Dynamics of ion bombardment-induced modifications of Si(001) at the radio-frequency-biased electrode in low-pressure oxygen plasmas: In situ spectroscopic ellipsometry and Monte Carlo study

A. Amassian*, M. Svec, P. Desjardins, L. Martinu

*Corresponding author for this work

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5 Scopus citations


Low-pressure O 2 plasma exposures were performed on c-Si(001) at a radio frequency (rf)-powered electrode in the presence of substrate self-biasing (V B) from V B=-60 to -600V, in order to evaluate ion-surface interactions at the growth surface under ion bombardment conditions suitable for the fabrication of high quality optical coatings. The plasma-surface interactions were monitored in situ using real-time spectroscopic ellipsometry (RTSE), which reveals time- and ion-fluence-resolved information about depth-dependent modifications, such as damage and oxidation below the c-Si substrate surface. RTSE analysis indicates almost immediate damage formation (≪1 s) to a depth of a few nanometers below the surface after exposure to a low oxygen ion fluence (∼5 × 10 14 O cm -2). Oxide growth is detected at intermediate fluence (∼10 15-10 16 O cm -2) and is attributed to O subplantation (shallow implantation); it forms near the surface of the target on top of an O-deficient interfacial damage layer (DL). Both layers experience a self-limiting growth behavior at high fluence (> 10 17 cm -2) as oxide and DL thicknesses reach bias-dependent steady-state values, determined by the maximum ion penetration depth, which increases from ∼3.6 to 9.5 nm for V B=-60 to -600 V. The in situ experimental study was complemented by Monte Carlo TRIDYN simulations based on the binary collision approximation, which were modified to calculate dynamic changes in the composition of a target exposed to a broad-energy ion source (rf plasma source) at high fluence. Simulation results are found to agree exceptionally well with experiment. In addition, they reveal that the 1.2-3.5-nm-thick DL formed in the steady-state regime is a result of (1) damage formation due to the presence of a small number of high energy O + ions in the plasma environment, capable of penetrating and damaging up to 3 nm deeper than the majority ion population (O 2 +), and (2) because of important surface motion resulting from oxidation-induced swelling (at low fluence) and sputtering-induced recession (at high fluence). Surface motion in general is found to inhibit oxygen incorporation at high depth in the substrate, thus forming the O-deficient DL. We discuss the implications of these findings on optical coatings deposition and propose a growth mechanism for coatings subjected to intense ion bombardment.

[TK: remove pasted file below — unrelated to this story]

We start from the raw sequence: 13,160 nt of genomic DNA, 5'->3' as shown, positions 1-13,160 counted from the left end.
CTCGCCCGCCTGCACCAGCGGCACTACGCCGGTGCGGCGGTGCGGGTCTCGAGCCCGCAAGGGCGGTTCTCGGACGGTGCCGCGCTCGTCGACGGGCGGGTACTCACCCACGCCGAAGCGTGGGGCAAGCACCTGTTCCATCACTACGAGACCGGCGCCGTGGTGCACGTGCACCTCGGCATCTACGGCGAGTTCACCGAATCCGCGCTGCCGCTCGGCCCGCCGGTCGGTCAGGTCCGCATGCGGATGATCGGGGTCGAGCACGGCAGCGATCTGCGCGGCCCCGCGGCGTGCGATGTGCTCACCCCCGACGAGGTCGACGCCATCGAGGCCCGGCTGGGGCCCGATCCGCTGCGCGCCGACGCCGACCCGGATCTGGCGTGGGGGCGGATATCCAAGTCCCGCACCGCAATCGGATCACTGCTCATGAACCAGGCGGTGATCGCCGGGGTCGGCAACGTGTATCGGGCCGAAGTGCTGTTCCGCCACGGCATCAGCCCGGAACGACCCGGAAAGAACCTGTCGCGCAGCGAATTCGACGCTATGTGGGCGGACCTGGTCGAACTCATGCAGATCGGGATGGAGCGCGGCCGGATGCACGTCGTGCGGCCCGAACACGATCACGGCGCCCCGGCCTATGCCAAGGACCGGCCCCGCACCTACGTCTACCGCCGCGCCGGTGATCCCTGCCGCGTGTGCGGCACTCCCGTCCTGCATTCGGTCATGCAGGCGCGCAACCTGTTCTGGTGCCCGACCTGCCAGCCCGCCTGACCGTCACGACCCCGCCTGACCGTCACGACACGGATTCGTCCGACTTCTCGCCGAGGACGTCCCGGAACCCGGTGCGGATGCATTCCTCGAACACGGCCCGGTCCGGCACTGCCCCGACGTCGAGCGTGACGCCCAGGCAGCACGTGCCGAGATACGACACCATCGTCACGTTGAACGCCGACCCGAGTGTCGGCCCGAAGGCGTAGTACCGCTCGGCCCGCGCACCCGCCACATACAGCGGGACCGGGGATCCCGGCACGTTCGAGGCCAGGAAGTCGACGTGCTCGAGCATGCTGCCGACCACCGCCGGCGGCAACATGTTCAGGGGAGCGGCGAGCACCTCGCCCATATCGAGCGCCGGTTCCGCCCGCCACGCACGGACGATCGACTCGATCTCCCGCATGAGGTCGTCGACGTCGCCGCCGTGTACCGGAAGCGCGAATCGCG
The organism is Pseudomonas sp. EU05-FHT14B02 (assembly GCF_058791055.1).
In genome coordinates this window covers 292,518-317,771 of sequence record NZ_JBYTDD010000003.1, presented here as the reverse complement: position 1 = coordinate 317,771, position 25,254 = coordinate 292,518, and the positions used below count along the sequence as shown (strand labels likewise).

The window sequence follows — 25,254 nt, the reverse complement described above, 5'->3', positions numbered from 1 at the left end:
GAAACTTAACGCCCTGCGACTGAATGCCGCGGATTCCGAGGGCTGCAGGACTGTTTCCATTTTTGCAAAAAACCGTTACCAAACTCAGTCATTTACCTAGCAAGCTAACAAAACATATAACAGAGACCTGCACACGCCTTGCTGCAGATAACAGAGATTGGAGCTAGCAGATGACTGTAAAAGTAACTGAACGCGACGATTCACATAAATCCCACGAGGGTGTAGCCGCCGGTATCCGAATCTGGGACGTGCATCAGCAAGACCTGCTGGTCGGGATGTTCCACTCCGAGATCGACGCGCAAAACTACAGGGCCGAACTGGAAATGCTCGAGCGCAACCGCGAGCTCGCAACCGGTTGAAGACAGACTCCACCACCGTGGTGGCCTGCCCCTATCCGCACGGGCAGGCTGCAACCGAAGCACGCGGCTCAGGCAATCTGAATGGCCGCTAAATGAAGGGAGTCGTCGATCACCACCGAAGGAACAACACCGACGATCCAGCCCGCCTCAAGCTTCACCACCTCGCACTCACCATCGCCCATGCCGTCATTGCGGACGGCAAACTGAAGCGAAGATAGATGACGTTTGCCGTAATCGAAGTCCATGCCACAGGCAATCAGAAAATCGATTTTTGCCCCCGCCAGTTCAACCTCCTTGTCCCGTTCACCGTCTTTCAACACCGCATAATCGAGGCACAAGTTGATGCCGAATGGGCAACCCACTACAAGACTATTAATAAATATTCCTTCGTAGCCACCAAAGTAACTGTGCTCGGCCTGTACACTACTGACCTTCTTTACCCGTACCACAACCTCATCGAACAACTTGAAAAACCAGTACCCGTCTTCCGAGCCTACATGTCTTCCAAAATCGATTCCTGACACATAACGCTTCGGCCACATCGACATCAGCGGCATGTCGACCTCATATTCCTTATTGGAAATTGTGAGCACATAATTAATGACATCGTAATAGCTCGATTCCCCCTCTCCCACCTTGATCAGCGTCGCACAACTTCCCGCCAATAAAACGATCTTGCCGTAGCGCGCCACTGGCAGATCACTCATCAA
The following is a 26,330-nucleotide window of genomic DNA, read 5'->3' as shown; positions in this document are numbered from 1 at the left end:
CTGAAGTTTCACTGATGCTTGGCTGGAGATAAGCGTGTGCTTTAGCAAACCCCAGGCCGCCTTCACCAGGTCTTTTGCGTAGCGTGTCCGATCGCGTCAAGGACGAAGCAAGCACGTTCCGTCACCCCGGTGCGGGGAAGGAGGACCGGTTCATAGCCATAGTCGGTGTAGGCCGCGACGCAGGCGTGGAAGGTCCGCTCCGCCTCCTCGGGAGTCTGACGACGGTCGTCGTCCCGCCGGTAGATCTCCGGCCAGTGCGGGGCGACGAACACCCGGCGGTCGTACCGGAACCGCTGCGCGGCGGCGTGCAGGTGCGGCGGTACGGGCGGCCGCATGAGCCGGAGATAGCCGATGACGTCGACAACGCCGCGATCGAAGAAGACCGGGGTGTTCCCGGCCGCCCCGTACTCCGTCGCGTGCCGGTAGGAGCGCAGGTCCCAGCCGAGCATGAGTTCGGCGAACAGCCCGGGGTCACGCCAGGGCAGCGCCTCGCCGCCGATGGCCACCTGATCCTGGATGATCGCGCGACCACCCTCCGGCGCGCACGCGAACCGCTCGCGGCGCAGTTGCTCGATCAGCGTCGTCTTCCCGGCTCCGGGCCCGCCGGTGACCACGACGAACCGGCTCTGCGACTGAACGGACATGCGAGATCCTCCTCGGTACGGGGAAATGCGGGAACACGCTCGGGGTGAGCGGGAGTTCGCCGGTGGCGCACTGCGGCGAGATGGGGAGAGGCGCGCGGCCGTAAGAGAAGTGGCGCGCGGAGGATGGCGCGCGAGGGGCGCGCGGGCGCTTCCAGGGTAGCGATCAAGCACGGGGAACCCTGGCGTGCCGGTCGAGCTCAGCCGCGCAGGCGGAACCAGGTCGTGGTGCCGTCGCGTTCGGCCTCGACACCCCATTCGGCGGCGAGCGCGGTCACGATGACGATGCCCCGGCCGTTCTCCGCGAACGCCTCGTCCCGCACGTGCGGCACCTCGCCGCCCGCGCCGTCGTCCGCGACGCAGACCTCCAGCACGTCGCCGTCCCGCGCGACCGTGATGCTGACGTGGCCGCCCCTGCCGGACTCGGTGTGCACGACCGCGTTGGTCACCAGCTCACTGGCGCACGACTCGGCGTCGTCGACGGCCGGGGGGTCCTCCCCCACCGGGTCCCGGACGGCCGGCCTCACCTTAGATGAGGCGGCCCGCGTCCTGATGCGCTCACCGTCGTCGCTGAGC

Original languageEnglish (US)
Article number063526
JournalJournal of Applied Physics
Issue number6
StatePublished - 2006

ASJC Scopus subject areas

  • Physics and Astronomy(all)

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